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  • Writer's pictureAlan Bray

The Interpreter of Maladies

This week, a new one, Jhumpa Lahiri’s 1999 short story, The Interpreter of Maladies. It was originally published in Agni magazine and then published in the 1999 story collection of the same name. The story itself won the O. Henry Prize, the story collection won the Pulitzer Prize for fiction and the Hemingway Foundation/PEN Award.

Here is a synopsis, with the requisite spoiler alert sign boldly lit:

Mr. Kapasi is a middle-aged, part-time tour guide in India and has been hired by the Das family, who are immigrants to America and are in India visiting family. Originally trained as an interpreter for international diplomats, Mr. Kapasi’s main job is working in a doctor’s office where he interprets for patients who do not share a language with the doctor. When he is prompted to tell the Das family about this, Mrs. Das is fascinated, and tells Mr. Kapasi what he does is valuable and “romantic.” This is a new perspective for him, as his wife tends to denigrate his work.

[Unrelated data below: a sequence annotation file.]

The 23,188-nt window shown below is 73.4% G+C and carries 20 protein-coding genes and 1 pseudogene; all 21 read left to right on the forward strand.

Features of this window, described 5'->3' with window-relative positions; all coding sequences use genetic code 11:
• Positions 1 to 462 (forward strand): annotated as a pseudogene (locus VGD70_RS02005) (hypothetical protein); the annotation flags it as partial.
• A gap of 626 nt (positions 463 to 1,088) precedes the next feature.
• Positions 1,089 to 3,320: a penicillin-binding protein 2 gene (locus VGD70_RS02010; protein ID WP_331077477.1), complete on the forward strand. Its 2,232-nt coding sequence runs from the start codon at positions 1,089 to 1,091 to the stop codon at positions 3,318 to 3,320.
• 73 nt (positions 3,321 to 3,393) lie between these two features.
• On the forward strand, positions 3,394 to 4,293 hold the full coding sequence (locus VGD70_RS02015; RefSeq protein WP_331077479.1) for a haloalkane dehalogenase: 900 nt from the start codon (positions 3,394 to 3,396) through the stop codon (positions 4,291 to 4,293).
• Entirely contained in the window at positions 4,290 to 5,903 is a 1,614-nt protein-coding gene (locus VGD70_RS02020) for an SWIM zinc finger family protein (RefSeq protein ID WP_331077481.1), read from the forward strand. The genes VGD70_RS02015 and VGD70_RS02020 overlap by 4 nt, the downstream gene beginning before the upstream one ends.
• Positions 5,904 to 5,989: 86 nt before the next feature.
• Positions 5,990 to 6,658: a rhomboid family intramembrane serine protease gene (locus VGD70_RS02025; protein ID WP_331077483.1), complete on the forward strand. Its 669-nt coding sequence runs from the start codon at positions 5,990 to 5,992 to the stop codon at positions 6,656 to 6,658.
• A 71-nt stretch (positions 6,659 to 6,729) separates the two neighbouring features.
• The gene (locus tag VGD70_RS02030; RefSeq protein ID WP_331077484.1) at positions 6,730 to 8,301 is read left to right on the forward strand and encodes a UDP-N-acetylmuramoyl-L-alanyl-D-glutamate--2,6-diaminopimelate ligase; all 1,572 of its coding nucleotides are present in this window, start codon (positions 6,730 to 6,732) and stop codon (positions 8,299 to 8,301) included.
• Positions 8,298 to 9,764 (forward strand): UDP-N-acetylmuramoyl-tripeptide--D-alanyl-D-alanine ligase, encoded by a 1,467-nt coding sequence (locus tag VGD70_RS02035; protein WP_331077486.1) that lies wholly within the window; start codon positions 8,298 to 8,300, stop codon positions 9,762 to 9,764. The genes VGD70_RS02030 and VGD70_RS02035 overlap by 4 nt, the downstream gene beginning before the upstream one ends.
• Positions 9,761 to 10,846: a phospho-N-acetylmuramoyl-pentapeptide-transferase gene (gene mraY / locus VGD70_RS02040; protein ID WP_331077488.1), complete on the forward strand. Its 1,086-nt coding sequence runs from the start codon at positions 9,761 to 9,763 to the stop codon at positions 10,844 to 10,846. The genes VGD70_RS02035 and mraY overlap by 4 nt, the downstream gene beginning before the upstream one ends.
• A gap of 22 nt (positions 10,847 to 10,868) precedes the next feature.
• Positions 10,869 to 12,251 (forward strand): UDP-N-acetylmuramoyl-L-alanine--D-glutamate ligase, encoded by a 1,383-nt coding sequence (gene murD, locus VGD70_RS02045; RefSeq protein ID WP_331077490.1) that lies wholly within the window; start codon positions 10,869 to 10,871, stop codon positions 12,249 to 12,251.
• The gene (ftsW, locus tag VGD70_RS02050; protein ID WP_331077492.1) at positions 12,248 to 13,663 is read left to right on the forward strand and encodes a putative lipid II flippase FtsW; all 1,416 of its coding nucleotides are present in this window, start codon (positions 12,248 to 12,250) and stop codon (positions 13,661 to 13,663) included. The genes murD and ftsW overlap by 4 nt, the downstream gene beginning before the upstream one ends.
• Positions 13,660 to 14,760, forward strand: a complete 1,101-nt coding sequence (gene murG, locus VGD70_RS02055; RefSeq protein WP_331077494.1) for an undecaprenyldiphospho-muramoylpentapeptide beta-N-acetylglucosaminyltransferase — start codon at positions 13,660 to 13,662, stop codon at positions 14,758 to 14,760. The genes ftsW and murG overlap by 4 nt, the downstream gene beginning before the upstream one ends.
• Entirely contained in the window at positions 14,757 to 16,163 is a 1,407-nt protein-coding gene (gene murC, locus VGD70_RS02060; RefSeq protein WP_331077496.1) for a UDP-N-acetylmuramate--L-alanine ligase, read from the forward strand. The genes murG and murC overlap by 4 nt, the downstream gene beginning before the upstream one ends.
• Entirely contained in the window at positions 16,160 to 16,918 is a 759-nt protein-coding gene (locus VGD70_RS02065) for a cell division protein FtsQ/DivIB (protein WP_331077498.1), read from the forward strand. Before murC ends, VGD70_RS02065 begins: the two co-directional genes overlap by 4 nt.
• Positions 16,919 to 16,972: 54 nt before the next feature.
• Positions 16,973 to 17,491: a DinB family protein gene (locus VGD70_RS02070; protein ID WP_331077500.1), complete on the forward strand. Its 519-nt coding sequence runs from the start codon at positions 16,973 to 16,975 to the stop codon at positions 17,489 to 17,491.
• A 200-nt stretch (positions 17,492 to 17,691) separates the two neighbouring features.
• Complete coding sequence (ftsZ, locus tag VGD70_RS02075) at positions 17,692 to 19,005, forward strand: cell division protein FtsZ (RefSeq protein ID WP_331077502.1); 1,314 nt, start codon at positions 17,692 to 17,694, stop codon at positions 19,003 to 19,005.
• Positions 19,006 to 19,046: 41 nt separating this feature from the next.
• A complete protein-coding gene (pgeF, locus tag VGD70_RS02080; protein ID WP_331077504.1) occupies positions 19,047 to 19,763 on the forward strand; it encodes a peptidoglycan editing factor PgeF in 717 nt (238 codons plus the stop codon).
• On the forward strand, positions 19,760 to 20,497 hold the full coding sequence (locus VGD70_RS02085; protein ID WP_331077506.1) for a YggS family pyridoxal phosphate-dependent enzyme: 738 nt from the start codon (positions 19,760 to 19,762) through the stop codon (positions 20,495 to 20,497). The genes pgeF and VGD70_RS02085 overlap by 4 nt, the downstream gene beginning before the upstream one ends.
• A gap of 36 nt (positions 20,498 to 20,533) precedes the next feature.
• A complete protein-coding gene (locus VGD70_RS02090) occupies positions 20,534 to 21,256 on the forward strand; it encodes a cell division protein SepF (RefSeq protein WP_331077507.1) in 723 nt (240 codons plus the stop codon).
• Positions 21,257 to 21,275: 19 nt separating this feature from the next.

The two main characters are troubled for different reasons. Mrs. Das regrets and feels burdened by a secret that has left her irritable and dissatisfied. She denigrates her husband and seems to blame his shortcomings for her unhappiness. “…Mrs. Das gave an impatient sigh, as if she had been traveling her whole life without pause.” She gets a snack and eats it by herself, ignoring the children as the youngest plays with the locks on the car door. She does her nails, and when her daughter asks her to paint her nails too, Mrs. Das says, “Leave me alone.” She complains to her husband, “Isn’t this an air-conditioned car?…I told you to get a car with air-conditioning. Why do you do this, Raj, just to save a few stupid rupees.”